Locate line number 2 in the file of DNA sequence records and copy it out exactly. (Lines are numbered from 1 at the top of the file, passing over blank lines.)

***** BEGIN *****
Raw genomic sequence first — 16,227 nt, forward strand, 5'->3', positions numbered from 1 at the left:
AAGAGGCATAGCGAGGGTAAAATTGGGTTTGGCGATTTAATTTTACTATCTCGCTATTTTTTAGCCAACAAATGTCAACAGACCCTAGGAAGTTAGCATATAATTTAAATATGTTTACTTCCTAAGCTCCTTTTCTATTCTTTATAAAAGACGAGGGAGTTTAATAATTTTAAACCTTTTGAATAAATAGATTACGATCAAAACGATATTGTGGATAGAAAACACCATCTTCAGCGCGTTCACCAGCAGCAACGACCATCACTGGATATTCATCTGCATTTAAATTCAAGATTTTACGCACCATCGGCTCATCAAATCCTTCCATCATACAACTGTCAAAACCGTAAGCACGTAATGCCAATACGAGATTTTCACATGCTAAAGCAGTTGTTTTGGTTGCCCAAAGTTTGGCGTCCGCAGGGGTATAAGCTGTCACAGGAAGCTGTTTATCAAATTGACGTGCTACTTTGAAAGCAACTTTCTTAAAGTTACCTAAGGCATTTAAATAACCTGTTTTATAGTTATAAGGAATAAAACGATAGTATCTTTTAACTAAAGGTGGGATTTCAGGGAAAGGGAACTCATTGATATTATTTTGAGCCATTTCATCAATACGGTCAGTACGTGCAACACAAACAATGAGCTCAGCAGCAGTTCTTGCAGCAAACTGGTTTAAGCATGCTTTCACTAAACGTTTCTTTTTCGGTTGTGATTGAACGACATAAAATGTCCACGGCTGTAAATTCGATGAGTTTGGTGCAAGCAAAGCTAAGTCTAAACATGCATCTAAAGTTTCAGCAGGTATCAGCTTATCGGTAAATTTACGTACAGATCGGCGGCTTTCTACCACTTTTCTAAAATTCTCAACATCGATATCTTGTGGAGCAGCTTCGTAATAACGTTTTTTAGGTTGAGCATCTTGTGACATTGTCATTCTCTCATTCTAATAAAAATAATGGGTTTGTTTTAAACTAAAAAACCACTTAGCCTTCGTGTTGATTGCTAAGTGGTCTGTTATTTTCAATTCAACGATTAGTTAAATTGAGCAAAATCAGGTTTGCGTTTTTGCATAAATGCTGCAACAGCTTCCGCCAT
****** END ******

AAGAGGCATAGCGAGGGTAAAATTGGGTTTGGCGATTTAATTTTACTATCTCGCTATTTTTTAGCCAACAAATGTCAACAGACCCTAGGAAGTTAGCATATAATTTAAATATGTTTACTTCCTAAGCTCCTTTTCTATTCTTTATAAAAGACGAGGGAGTTTAATAATTTTAAACCTTTTGAATAAATAGATTACGATCAAAACGATATTGTGGATAGAAAACACCATCTTCAGCGCGTTCACCAGCAGCAACGACCATCACTGGATATTCATCTGCATTTAAATTCAAGATTTTACGCACCATCGGCTCATCAAATCCTTCCATCATACAACTGTCAAAACCGTAAGCACGTAATGCCAATACGAGATTTTCACATGCTAAAGCAGTTGTTTTGGTTGCCCAAAGTTTGGCGTCCGCAGGGGTATAAGCTGTCACAGGAAGCTGTTTATCAAATTGACGTGCTACTTTGAAAGCAACTTTCTTAAAGTTACCTAAGGCATTTAAATAACCTGTTTTATAGTTATAAGGAATAAAACGATAGTATCTTTTAACTAAAGGTGGGATTTCAGGGAAAGGGAACTCATTGATATTATTTTGAGCCATTTCATCAATACGGTCAGTACGTGCAACACAAACAATGAGCTCAGCAGCAGTTCTTGCAGCAAACTGGTTTAAGCATGCTTTCACTAAACGTTTCTTTTTCGGTTGTGATTGAACGACATAAAATGTCCACGGCTGTAAATTCGATGAGTTTGGTGCAAGCAAAGCTAAGTCTAAACATGCATCTAAAGTTTCAGCAGGTATCAGCTTATCGGTAAATTTACGTACAGATCGGCGGCTTTCTACCACTTTTCTAAAATTCTCAACATCGATATCTTGTGGAGCAGCTTCGTAATAACGTTTTTTAGGTTGAGCATCTTGTGACATTGTCATTCTCTCATTCTAATAAAAATAATGGGTTTGTTTTAAACTAAAAAACCACTTAGCCTTCGTGTTGATTGCTAAGTGGTCTGTTATTTTCAATTCAACGATTAGTTAAATTGAGCAAAATCAGGTTTGCGTTTTTGCATAAATGCTGCAACAGCTTCCGCCAT